Global equities and EMFX was strong last week, but longer-term weakness persists
A stealth correction among international markets is evidenced by a low percentage of countries trading above their 50-day moving average
Emerging Market bulls cannot wait to put 2021 behind them as the group continues to lag DM
The US stock market is putting the finishing touches on one of its best years of the century. Ex-US shares, on the other hand, have seen lukewarm returns (at best) in 2021. The relative weakness out of the ACWI ex-US index is the worst since the late 1990s.
Our Global Cross Asset Market Monitor report—sent first thing each Monday to clients—highlights important macro themes and charts that stand out. This week, we spot not a new trend, but an ongoing feature of global markets: weakness in foreign shares.
Featured Chart: Global Equities Breadth Continues Running Soft
Among the top 70 countries in the MSCI ACWI index, the percentage of countries trading above their respective 50-day moving average has been in decline since the first few weeks of the year. Just as the average US stock has undergone a stealth correction in 2021, so too have global equities.
Bad Breadth: Not Just a US Story
Poor US stock market breadth has garnered much attention from market technicians, but the story is farther-reaching—the world of stocks has been in a corrective pattern for the past several months despite more than $1 trillion of global equity inflows over the last 53 weeks.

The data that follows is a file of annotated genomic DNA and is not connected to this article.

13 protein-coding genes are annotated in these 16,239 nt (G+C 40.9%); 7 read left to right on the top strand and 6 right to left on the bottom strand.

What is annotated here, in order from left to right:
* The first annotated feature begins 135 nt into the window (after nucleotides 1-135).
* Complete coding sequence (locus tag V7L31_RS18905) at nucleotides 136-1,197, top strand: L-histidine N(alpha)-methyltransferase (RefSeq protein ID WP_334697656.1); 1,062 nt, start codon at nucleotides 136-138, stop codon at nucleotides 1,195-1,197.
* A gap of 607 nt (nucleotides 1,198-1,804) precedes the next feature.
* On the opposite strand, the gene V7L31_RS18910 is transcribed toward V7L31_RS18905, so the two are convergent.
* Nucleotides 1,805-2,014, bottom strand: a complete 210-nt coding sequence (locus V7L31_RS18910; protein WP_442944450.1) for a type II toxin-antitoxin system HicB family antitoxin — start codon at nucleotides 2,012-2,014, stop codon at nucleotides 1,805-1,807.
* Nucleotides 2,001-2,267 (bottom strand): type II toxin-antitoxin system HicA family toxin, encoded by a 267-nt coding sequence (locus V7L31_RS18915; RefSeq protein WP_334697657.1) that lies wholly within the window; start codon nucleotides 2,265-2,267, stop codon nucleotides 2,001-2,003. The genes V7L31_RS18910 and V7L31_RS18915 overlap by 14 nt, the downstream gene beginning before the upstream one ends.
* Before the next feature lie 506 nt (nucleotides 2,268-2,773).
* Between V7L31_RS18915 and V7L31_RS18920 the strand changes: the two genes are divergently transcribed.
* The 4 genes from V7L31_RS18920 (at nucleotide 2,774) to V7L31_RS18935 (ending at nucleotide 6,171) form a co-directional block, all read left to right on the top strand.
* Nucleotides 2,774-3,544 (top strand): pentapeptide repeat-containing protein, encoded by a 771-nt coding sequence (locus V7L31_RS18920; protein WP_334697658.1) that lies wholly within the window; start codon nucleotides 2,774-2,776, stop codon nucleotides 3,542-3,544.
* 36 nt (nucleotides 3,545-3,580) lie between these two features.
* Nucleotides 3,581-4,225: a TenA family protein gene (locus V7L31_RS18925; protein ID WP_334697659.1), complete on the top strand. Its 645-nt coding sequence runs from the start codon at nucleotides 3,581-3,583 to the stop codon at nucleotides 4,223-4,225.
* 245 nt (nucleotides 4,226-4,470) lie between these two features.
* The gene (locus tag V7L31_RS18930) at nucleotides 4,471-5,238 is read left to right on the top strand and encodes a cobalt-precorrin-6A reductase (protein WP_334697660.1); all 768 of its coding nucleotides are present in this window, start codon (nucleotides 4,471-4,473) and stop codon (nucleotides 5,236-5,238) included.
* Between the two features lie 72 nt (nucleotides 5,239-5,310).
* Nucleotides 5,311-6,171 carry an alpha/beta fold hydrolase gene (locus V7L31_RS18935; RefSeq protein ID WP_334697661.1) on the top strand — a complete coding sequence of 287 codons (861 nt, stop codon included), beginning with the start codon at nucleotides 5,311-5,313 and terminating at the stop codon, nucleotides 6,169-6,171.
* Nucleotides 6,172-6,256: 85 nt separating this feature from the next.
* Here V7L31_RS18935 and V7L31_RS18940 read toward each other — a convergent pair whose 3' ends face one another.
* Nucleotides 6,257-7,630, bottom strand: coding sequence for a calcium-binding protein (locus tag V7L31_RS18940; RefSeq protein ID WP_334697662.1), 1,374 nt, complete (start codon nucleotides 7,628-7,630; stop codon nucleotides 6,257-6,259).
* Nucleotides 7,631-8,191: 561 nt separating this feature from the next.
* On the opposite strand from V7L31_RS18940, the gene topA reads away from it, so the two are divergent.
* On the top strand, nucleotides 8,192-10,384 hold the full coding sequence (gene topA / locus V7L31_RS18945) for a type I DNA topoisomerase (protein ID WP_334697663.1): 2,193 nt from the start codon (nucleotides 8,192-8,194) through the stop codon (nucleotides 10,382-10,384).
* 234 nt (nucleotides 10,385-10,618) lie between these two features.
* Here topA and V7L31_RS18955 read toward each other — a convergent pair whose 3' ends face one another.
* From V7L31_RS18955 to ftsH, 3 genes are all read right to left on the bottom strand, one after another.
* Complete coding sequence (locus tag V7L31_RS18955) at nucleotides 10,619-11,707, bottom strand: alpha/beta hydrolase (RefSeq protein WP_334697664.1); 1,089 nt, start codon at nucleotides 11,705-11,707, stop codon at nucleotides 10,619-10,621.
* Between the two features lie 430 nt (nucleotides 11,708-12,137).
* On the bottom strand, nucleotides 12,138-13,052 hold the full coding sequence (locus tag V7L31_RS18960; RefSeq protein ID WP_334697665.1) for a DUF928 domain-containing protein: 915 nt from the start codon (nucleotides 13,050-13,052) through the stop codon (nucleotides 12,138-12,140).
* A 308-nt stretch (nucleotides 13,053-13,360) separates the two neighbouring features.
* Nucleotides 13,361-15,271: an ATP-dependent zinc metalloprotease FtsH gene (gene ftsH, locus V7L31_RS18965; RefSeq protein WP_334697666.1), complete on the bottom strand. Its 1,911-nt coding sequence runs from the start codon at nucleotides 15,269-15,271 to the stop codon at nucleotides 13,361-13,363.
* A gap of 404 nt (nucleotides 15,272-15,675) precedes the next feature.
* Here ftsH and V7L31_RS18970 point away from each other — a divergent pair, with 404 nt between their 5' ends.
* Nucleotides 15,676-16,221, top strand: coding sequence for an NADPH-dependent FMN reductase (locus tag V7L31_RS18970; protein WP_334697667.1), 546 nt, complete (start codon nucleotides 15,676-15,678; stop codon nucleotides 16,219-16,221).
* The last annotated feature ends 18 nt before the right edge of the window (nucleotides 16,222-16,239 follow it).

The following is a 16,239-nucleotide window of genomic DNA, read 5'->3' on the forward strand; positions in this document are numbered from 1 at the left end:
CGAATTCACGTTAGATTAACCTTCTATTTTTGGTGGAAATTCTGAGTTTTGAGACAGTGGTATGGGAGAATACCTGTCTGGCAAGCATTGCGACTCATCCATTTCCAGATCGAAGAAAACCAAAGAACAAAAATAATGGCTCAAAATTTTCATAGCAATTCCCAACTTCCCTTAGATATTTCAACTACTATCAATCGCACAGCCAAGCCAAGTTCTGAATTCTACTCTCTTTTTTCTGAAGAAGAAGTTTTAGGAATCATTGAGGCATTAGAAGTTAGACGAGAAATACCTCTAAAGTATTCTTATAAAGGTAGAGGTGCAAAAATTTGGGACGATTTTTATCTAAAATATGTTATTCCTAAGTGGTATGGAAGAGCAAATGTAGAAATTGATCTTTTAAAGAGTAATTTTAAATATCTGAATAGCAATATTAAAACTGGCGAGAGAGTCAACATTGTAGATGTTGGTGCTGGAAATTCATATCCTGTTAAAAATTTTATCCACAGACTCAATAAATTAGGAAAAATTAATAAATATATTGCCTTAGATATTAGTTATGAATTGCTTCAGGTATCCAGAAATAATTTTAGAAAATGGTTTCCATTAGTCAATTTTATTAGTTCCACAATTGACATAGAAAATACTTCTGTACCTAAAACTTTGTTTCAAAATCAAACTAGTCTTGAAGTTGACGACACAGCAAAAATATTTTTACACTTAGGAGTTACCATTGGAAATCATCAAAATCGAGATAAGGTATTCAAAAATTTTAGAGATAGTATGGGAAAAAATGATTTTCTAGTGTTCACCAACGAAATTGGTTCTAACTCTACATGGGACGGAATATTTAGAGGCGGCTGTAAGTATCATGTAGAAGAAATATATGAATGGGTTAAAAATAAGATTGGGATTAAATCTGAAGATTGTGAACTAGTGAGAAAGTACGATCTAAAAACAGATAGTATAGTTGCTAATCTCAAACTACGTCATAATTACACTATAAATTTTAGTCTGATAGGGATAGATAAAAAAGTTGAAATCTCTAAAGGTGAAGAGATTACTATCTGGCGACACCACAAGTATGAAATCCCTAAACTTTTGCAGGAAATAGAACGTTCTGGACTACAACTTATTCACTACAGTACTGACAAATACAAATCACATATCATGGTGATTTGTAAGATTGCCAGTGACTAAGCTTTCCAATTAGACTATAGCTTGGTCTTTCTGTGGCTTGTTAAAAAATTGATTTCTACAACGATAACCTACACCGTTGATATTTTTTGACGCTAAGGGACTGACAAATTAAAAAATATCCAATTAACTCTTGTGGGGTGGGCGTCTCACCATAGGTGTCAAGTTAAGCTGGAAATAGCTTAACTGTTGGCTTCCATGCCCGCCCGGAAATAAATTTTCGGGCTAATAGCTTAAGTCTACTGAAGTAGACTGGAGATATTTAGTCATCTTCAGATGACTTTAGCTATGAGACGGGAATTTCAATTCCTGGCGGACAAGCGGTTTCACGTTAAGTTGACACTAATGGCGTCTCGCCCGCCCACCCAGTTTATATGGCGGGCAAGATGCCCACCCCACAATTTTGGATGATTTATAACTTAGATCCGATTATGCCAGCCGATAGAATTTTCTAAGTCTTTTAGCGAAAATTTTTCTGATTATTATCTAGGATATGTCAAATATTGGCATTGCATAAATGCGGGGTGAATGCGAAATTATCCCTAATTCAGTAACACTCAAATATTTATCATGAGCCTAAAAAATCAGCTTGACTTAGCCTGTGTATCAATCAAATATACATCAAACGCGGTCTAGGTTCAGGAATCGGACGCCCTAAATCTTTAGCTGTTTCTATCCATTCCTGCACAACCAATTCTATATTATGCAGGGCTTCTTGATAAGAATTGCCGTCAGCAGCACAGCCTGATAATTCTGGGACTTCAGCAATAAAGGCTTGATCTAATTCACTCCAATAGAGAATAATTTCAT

Bulls Catch a Bounce
Nevertheless, the 50-day moving average breadth across countries bounced back sharply last week from its lowest level since the pandemic panic the previous week. Perhaps Santa came a bit early for the bulls. The major headwind of tightening monetary policy from global central banks persists. The US Federal Reserve’s accelerated taper underscores the global policy pivot. You can check out our Best Charts of 2021 post for the latest readings on rate hikes.
Emerging Markets at the Center of the Weakness
The Global Cross Asset Market Monitor report homes in on emerging markets. The EM index is about flat year-to-date (including dividends) while the US stock market appears on its way to a 25%+ annual return with a whopping 69 new all-time highs with still a few days to go before the ball drops. EM peaked in February and is currently enduring a 16% drawdown (using the iShares MSCI Emerging Markets ETF as a proxy). A major EM bugaboo this year has been the persistent weakness among EM currencies.
EMFX Deterioration: A 2021 Theme
While EMFX is near multi-year lows, we noticed an encouraging sign for emerging market bulls: improving 50-day moving average breadth among EM currencies vs the USD. EM currencies likely need to show improvement for EM equities to have a sustained bullish run.
Value Stocks Have Fared Fine Despite a Higher US Dollar
Global stocks outside of the US have a long way to go. The onus is on the bulls to reverse a commanding downtrend relative to US shares. Despite value sectors having a decent year, foreign markets have been pitiful versus the S&P 500. The US Dollar’s 6% rise in 2021—while not a dramatic upside move—has hurt ex-US markets.
Bottom Line: Global equities were stronger last week with improving country breadth. Stocks look to benefit from the traditional Santa Claus Rally that stretches through Tuesday next week. Meanwhile, the S&P 500 notched a fresh record-high weekly close last Friday, despite only the Healthcare sector hitting a new peak. Ex-US equities, however, remain in a drawdown off their peak more than six months ago.
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